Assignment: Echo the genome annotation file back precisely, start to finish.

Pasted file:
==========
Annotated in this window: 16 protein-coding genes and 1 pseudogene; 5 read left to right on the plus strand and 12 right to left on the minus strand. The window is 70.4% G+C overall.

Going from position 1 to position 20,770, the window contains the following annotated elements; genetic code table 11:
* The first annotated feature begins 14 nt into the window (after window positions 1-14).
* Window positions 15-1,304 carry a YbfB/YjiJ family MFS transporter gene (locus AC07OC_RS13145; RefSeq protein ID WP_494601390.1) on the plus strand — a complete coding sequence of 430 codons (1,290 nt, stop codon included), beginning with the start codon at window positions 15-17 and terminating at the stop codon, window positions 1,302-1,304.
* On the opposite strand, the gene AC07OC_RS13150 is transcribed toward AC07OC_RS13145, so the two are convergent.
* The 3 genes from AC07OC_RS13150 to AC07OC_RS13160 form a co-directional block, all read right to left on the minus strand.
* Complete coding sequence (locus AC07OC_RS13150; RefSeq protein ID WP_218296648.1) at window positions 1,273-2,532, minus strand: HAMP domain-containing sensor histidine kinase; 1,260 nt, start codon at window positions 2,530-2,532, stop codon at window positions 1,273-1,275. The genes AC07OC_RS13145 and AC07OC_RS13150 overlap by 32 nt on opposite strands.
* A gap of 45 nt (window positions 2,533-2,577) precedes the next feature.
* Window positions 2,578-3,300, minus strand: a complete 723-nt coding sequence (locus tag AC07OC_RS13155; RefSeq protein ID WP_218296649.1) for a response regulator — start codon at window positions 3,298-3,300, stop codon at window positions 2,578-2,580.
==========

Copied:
Annotated in this window: 16 protein-coding genes and 1 pseudogene; 5 read left to right on the plus strand and 12 right to left on the minus strand. The window is 70.4% G+C overall.

Going from position 1 to position 20,770, the window contains the following annotated elements; genetic code table 11:
* The first annotated feature begins 14 nt into the window (after window positions 1-14).
* Window positions 15-1,304 carry a YbfB/YjiJ family MFS transporter gene (locus AC07OC_RS13145; RefSeq protein ID WP_494601390.1) on the plus strand — a complete coding sequence of 430 codons (1,290 nt, stop codon included), beginning with the start codon at window positions 15-17 and terminating at the stop codon, window positions 1,302-1,304.
* On the opposite strand, the gene AC07OC_RS13150 is transcribed toward AC07OC_RS13145, so the two are convergent.
* The 3 genes from AC07OC_RS13150 to AC07OC_RS13160 form a co-directional block, all read right to left on the minus strand.
* Complete coding sequence (locus AC07OC_RS13150; RefSeq protein ID WP_218296648.1) at window positions 1,273-2,532, minus strand: HAMP domain-containing sensor histidine kinase; 1,260 nt, start codon at window positions 2,530-2,532, stop codon at window positions 1,273-1,275. The genes AC07OC_RS13145 and AC07OC_RS13150 overlap by 32 nt on opposite strands.
* A gap of 45 nt (window positions 2,533-2,577) precedes the next feature.
* Window positions 2,578-3,300, minus strand: a complete 723-nt coding sequence (locus tag AC07OC_RS13155; RefSeq protein ID WP_218296649.1) for a response regulator — start codon at window positions 3,298-3,300, stop codon at window positions 2,578-2,580.